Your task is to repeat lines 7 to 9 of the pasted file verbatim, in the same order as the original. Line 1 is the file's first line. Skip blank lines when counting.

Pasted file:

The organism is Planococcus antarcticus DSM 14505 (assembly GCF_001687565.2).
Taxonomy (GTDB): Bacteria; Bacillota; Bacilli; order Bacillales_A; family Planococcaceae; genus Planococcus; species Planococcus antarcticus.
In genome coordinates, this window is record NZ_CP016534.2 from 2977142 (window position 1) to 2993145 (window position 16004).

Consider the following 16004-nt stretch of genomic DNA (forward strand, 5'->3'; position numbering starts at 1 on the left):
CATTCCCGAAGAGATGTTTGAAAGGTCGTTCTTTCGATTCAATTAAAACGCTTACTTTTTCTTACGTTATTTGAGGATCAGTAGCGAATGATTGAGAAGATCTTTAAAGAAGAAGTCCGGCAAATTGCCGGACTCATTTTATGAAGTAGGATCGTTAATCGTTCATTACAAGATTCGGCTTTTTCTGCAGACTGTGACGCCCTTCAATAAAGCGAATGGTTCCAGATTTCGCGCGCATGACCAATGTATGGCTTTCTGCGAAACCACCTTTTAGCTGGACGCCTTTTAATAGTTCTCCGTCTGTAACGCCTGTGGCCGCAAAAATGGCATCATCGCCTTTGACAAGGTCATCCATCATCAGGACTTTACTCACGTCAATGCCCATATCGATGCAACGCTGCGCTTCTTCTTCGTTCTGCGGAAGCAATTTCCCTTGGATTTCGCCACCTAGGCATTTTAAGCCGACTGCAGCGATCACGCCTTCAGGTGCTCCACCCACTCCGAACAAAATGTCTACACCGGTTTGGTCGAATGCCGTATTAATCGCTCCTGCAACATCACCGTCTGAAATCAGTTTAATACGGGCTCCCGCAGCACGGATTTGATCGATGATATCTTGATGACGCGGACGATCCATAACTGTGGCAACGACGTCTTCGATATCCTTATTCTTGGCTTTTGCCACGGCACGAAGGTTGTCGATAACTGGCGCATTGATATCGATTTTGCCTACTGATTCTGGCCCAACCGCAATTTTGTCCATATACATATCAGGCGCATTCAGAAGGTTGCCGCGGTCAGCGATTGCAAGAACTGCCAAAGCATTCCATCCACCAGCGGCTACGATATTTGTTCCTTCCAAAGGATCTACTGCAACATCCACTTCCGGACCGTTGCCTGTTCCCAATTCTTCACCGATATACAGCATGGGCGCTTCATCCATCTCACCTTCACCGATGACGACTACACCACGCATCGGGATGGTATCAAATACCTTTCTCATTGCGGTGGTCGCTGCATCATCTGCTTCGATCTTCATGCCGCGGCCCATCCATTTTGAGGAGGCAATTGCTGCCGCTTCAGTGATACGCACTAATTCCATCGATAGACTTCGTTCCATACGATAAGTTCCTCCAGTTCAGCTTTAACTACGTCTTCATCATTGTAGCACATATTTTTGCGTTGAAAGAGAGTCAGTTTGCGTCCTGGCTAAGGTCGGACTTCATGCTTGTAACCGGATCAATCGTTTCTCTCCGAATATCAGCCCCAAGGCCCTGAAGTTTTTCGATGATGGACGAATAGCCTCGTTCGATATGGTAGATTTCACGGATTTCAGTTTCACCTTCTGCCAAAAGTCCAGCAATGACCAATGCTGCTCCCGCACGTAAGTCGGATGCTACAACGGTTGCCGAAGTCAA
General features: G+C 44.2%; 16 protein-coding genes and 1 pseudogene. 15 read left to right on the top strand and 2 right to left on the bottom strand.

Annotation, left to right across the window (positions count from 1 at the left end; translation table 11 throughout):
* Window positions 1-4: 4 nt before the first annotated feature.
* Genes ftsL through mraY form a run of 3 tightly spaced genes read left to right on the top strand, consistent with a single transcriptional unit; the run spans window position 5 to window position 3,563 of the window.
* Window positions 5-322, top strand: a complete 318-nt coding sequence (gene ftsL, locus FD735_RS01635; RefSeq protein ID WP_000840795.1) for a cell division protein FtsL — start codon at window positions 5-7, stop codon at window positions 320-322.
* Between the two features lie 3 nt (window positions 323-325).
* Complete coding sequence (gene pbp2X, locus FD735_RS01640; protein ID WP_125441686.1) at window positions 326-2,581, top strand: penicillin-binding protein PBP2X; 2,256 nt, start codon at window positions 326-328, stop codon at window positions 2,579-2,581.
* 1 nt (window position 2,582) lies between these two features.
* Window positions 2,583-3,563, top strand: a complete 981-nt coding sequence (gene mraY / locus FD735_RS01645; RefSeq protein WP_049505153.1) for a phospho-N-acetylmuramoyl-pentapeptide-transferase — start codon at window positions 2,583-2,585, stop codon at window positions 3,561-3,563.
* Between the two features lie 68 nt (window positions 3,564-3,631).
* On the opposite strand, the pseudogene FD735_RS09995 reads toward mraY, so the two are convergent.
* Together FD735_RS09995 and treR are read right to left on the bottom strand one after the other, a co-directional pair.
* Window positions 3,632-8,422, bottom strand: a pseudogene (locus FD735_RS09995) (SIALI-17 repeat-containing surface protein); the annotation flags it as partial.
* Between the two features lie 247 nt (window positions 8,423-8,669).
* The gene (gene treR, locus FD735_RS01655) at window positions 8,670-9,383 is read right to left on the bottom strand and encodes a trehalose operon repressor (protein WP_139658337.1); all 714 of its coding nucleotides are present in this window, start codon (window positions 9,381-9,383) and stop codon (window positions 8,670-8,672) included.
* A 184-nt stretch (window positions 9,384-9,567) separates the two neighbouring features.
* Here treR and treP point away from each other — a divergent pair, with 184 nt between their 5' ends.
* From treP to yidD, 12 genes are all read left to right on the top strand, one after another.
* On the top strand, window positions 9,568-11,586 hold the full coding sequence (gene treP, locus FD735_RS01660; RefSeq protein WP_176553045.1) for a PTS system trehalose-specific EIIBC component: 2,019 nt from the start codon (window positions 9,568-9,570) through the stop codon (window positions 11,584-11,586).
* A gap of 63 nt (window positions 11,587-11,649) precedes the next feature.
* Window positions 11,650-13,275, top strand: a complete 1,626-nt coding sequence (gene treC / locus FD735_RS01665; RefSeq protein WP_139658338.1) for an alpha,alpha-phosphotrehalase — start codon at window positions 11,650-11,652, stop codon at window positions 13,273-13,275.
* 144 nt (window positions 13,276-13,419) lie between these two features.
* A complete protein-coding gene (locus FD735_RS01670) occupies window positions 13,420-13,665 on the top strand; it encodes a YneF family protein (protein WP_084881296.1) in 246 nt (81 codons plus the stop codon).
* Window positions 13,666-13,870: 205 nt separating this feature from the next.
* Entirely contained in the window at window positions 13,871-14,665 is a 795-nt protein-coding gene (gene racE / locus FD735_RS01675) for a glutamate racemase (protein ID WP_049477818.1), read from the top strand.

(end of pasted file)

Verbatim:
Annotation, left to right across the window (positions count from 1 at the left end; translation table 11 throughout):
* Window positions 1-4: 4 nt before the first annotated feature.
* Genes ftsL through mraY form a run of 3 tightly spaced genes read left to right on the top strand, consistent with a single transcriptional unit; the run spans window position 5 to window position 3,563 of the window.